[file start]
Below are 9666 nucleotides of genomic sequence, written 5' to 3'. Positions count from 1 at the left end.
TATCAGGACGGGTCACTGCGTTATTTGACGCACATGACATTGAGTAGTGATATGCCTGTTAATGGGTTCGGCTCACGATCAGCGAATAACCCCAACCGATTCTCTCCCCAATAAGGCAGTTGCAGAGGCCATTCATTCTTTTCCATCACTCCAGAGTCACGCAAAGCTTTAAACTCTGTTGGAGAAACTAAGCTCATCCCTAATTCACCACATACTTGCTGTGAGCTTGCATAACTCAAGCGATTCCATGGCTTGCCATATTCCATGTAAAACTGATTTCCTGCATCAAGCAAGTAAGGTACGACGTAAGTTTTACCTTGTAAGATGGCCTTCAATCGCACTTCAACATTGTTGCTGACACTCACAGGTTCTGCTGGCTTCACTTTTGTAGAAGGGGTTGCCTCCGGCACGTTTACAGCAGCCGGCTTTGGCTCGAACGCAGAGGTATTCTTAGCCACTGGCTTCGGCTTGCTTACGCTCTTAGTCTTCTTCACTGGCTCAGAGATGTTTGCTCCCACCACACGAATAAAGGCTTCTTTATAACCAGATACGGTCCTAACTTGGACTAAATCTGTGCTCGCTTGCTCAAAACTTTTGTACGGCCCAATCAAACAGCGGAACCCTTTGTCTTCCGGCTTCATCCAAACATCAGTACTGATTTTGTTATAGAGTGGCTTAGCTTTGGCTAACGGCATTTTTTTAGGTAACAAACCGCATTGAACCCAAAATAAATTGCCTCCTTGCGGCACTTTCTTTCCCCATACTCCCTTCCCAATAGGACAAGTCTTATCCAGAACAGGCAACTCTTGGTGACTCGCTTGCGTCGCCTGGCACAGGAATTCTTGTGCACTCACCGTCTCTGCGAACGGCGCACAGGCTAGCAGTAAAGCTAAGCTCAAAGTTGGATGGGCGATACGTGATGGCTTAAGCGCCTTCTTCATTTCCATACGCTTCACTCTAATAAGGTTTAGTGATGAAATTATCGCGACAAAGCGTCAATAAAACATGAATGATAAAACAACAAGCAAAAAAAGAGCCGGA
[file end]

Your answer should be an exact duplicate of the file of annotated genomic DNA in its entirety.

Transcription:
Below are 9666 nucleotides of genomic sequence, written 5' to 3'. Positions count from 1 at the left end.
TATCAGGACGGGTCACTGCGTTATTTGACGCACATGACATTGAGTAGTGATATGCCTGTTAATGGGTTCGGCTCACGATCAGCGAATAACCCCAACCGATTCTCTCCCCAATAAGGCAGTTGCAGAGGCCATTCATTCTTTTCCATCACTCCAGAGTCACGCAAAGCTTTAAACTCTGTTGGAGAAACTAAGCTCATCCCTAATTCACCACATACTTGCTGTGAGCTTGCATAACTCAAGCGATTCCATGGCTTGCCATATTCCATGTAAAACTGATTTCCTGCATCAAGCAAGTAAGGTACGACGTAAGTTTTACCTTGTAAGATGGCCTTCAATCGCACTTCAACATTGTTGCTGACACTCACAGGTTCTGCTGGCTTCACTTTTGTAGAAGGGGTTGCCTCCGGCACGTTTACAGCAGCCGGCTTTGGCTCGAACGCAGAGGTATTCTTAGCCACTGGCTTCGGCTTGCTTACGCTCTTAGTCTTCTTCACTGGCTCAGAGATGTTTGCTCCCACCACACGAATAAAGGCTTCTTTATAACCAGATACGGTCCTAACTTGGACTAAATCTGTGCTCGCTTGCTCAAAACTTTTGTACGGCCCAATCAAACAGCGGAACCCTTTGTCTTCCGGCTTCATCCAAACATCAGTACTGATTTTGTTATAGAGTGGCTTAGCTTTGGCTAACGGCATTTTTTTAGGTAACAAACCGCATTGAACCCAAAATAAATTGCCTCCTTGCGGCACTTTCTTTCCCCATACTCCCTTCCCAATAGGACAAGTCTTATCCAGAACAGGCAACTCTTGGTGACTCGCTTGCGTCGCCTGGCACAGGAATTCTTGTGCACTCACCGTCTCTGCGAACGGCGCACAGGCTAGCAGTAAAGCTAAGCTCAAAGTTGGATGGGCGATACGTGATGGCTTAAGCGCCTTCTTCATTTCCATACGCTTCACTCTAATAAGGTTTAGTGATGAAATTATCGCGACAAAGCGTCAATAAAACATGAATGATAAAACAACAAGCAAAAAAAGAGCCGGA